KEZIA LAKSMONO WRITES – Tesla cars roaming the streets are a common sight for the average Angeleno. Public parking lots with charging stations for electric cars are now the norm here. But for a typical Indonesian like me? I am fascinated by this.
While renewable energy has become the second-most prevalent U.S electricity source since 2020, Indonesia is nowhere near that. The most crowded cities in Indonesia, such as Jakarta and Surabaya, are heavily trafficked by vehicles powered by combustion engines, and the consequence? Trouble: Clogged roads, traffic delays, and deteriorated air quality.
As of 2019, the country had more than 15 million cars and 112 million motorcycles-not to mention trucks that would clog roads with traffic, so it takes citizens at least 40 minutes to get anywhere. This has undoubtedly choked the nation with air pollution. Still, I wouldn’t feel disgusted…just yet.
On February 22, 2022, Indonesia’s President, Joko “Jokowi” Widodo, announced his plan to put 2 million electric vehicles (EVs) on the road by 2025. He said this during a press conference, “Synergy of Electrum, Pertamina, Gogoro & Gesists.”
In his remarks, Jokowi gave heartfelt thanks to local companies committed to developing an electric vehicle ecosystem. And in doing so, of course, he expressed gratitude for the nation’s transition to renewable energy, especially in infrastructure. “The government is very serious about getting into new and renewable energy, including electric vehicles. Therefore, I really appreciate the courage of companies entering from upstream to downstream to start building an electric vehicle ecosystem. We hope that in accordance with our target in 2030 for carbon emissions to be at 29%, and in 2060, it will enter zero carbon emissions or net-zero carbon,” Jokowi said.
The cost of four-wheeled EVs should not be a big concern to the public. Those cars will be a lot more affordable because the industry is required to use local spare parts. On top of that, the country’s Ministry of Finance will set a special tariff of zero percent import duty should a car arrive in less than proper condition. And although technically these incentives can’t stop the usage of internal combustion engines, the government is on the right track in working to accelerate clean, green energy by 2050.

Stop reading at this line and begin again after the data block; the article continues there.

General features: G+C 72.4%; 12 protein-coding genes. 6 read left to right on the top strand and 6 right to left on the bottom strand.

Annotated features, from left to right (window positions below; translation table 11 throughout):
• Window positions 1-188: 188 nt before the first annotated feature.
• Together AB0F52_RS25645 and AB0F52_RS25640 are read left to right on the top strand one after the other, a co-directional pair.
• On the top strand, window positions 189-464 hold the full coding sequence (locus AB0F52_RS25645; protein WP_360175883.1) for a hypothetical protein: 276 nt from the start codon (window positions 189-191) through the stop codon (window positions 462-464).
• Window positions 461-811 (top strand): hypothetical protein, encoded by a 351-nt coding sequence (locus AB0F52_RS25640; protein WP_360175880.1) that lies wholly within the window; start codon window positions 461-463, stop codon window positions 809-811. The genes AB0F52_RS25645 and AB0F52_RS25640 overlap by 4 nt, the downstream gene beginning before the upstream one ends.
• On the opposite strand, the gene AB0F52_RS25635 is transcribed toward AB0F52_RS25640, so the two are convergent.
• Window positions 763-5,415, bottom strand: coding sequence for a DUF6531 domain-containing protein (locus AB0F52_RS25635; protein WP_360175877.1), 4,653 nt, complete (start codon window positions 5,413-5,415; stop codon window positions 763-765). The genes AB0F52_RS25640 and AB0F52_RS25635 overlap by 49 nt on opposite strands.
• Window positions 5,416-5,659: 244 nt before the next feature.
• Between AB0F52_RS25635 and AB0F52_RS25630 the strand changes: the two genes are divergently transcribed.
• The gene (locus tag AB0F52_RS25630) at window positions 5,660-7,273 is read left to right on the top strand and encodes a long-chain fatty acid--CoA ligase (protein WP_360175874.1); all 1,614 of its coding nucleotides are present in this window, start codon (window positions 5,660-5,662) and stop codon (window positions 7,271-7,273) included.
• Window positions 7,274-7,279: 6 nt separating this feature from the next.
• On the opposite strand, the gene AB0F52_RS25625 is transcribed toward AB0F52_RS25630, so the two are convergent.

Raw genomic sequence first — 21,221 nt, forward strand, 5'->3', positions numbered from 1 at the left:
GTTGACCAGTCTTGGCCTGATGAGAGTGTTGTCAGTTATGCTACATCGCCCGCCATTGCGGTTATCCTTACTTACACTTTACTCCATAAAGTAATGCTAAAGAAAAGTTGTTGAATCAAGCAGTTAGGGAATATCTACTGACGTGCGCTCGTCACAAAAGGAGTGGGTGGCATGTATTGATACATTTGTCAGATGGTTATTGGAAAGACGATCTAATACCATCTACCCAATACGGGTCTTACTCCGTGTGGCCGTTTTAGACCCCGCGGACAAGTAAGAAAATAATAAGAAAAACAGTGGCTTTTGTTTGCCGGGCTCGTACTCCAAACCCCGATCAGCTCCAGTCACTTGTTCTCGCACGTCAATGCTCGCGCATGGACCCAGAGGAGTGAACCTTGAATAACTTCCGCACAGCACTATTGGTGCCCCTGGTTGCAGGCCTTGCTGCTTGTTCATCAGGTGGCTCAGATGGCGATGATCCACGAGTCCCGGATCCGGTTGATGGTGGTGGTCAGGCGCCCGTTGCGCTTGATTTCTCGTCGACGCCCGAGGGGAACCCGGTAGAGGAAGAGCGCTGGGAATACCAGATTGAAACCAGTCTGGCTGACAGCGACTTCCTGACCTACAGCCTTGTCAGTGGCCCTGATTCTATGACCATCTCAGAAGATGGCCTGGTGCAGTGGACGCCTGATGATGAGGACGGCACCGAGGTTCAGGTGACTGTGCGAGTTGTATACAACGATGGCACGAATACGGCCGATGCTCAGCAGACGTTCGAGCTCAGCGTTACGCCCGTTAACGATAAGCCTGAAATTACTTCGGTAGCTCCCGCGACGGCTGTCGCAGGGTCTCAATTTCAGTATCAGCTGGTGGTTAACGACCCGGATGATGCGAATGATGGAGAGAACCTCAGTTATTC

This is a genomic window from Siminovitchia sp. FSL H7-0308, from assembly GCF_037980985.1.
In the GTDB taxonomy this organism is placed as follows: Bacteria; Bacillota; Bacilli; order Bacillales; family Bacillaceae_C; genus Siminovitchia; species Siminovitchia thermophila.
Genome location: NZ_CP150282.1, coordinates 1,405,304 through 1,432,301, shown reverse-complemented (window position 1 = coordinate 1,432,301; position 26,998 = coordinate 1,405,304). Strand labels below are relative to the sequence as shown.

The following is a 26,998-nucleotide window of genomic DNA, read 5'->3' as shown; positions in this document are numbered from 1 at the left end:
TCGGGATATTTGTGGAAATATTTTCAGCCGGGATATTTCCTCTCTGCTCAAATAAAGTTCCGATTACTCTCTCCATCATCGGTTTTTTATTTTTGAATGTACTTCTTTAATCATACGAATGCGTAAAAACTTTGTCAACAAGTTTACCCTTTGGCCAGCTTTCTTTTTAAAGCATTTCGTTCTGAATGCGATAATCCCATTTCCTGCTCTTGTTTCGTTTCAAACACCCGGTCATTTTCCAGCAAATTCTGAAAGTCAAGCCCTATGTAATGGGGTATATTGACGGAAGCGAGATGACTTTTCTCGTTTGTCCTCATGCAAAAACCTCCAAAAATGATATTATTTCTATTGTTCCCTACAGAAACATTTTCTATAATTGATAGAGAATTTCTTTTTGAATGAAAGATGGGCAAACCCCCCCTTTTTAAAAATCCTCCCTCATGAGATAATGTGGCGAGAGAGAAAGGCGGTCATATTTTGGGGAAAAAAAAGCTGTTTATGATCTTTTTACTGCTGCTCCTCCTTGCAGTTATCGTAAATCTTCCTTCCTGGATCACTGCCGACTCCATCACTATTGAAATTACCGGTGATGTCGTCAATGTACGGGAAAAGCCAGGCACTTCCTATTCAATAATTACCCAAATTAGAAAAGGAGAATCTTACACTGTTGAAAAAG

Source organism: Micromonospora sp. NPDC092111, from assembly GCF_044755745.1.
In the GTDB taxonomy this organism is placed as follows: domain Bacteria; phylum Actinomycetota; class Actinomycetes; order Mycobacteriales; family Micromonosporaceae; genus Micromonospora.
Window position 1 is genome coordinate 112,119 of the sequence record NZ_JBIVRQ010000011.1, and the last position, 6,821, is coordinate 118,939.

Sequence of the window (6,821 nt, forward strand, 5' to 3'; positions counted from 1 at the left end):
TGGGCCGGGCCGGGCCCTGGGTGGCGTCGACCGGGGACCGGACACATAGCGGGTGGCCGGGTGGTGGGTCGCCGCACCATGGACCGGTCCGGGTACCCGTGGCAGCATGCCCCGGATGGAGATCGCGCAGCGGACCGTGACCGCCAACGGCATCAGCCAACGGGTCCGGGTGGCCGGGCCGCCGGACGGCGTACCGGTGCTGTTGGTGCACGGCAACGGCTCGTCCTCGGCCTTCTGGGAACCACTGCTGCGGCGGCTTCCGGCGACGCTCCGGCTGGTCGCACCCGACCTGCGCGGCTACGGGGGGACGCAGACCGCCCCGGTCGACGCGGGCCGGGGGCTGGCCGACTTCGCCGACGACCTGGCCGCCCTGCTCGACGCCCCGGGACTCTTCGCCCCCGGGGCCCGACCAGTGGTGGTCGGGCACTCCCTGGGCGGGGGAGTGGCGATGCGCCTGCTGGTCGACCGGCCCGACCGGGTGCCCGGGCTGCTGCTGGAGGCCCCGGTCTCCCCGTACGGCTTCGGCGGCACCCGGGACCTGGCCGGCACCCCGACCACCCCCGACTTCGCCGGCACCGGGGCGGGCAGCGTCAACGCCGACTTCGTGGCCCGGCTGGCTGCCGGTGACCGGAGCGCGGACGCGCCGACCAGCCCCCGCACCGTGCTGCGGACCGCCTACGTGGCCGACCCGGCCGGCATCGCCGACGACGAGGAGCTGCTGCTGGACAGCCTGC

To this end, Indonesia is creating a new culture of transportation. For example, the Light Rapid Transit (LRT) – the country’s latest addition to its public transport system – is ideal for a compact city like Jakarta. It is a rapid transit system powered by overhead electrical wires that carry passengers over short distances. As a result, what once took 40 minutes for a North Jakartan like me to get to the city might now only take 15 minutes. The LRT is light and flexible, but most of all, it has reduced congestion in the capital.
Given all this, Indonesia’s clean energy plans might not be an impossible dream. Nevertheless, the dream will only come true if Indonesians continue their commitment to a future of electric and green energy.